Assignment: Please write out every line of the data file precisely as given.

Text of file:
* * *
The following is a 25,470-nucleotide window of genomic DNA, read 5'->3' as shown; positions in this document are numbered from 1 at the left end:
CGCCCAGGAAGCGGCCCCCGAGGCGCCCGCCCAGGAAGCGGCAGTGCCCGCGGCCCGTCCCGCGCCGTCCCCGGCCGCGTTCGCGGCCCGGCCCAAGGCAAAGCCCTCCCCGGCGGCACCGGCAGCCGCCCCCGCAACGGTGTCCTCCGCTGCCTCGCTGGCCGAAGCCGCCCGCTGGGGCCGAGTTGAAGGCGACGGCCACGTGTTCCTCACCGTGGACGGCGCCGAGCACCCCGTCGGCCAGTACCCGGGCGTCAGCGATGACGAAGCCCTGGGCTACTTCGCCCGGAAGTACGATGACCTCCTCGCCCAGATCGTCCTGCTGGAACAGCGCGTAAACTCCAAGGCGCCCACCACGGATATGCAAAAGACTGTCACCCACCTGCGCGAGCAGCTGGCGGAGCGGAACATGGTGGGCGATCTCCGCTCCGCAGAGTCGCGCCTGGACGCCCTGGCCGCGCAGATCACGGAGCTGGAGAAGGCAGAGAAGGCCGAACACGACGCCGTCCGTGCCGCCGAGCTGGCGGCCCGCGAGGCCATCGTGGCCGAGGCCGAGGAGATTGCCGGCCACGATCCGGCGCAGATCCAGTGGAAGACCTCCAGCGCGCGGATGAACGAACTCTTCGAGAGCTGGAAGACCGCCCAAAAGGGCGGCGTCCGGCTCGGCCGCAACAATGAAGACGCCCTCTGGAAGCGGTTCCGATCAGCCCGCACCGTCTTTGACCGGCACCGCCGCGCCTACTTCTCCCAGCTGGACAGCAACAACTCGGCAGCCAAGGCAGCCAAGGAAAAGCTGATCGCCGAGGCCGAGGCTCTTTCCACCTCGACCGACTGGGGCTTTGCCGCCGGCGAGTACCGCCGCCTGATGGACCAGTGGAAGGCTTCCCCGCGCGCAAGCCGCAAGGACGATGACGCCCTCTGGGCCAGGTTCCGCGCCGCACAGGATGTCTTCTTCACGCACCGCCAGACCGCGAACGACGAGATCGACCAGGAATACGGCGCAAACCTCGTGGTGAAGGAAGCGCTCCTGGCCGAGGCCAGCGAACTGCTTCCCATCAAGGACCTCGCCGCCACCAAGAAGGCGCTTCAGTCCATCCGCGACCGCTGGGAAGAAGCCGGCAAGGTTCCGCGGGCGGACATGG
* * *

The following is a 25,470-nucleotide window of genomic DNA, read 5'->3' as shown; positions in this document are numbered from 1 at the left end:
CGCCCAGGAAGCGGCCCCCGAGGCGCCCGCCCAGGAAGCGGCAGTGCCCGCGGCCCGTCCCGCGCCGTCCCCGGCCGCGTTCGCGGCCCGGCCCAAGGCAAAGCCCTCCCCGGCGGCACCGGCAGCCGCCCCCGCAACGGTGTCCTCCGCTGCCTCGCTGGCCGAAGCCGCCCGCTGGGGCCGAGTTGAAGGCGACGGCCACGTGTTCCTCACCGTGGACGGCGCCGAGCACCCCGTCGGCCAGTACCCGGGCGTCAGCGATGACGAAGCCCTGGGCTACTTCGCCCGGAAGTACGATGACCTCCTCGCCCAGATCGTCCTGCTGGAACAGCGCGTAAACTCCAAGGCGCCCACCACGGATATGCAAAAGACTGTCACCCACCTGCGCGAGCAGCTGGCGGAGCGGAACATGGTGGGCGATCTCCGCTCCGCAGAGTCGCGCCTGGACGCCCTGGCCGCGCAGATCACGGAGCTGGAGAAGGCAGAGAAGGCCGAACACGACGCCGTCCGTGCCGCCGAGCTGGCGGCCCGCGAGGCCATCGTGGCCGAGGCCGAGGAGATTGCCGGCCACGATCCGGCGCAGATCCAGTGGAAGACCTCCAGCGCGCGGATGAACGAACTCTTCGAGAGCTGGAAGACCGCCCAAAAGGGCGGCGTCCGGCTCGGCCGCAACAATGAAGACGCCCTCTGGAAGCGGTTCCGATCAGCCCGCACCGTCTTTGACCGGCACCGCCGCGCCTACTTCTCCCAGCTGGACAGCAACAACTCGGCAGCCAAGGCAGCCAAGGAAAAGCTGATCGCCGAGGCCGAGGCTCTTTCCACCTCGACCGACTGGGGCTTTGCCGCCGGCGAGTACCGCCGCCTGATGGACCAGTGGAAGGCTTCCCCGCGCGCAAGCCGCAAGGACGATGACGCCCTCTGGGCCAGGTTCCGCGCCGCACAGGATGTCTTCTTCACGCACCGCCAGACCGCGAACGACGAGATCGACCAGGAATACGGCGCAAACCTCGTGGTGAAGGAAGCGCTCCTGGCCGAGGCCAGCGAACTGCTTCCCATCAAGGACCTCGCCGCCACCAAGAAGGCGCTTCAGTCCATCCGCGACCGCTGGGAAGAAGCCGGCAAGGTTCCGCGGGCGGACATGG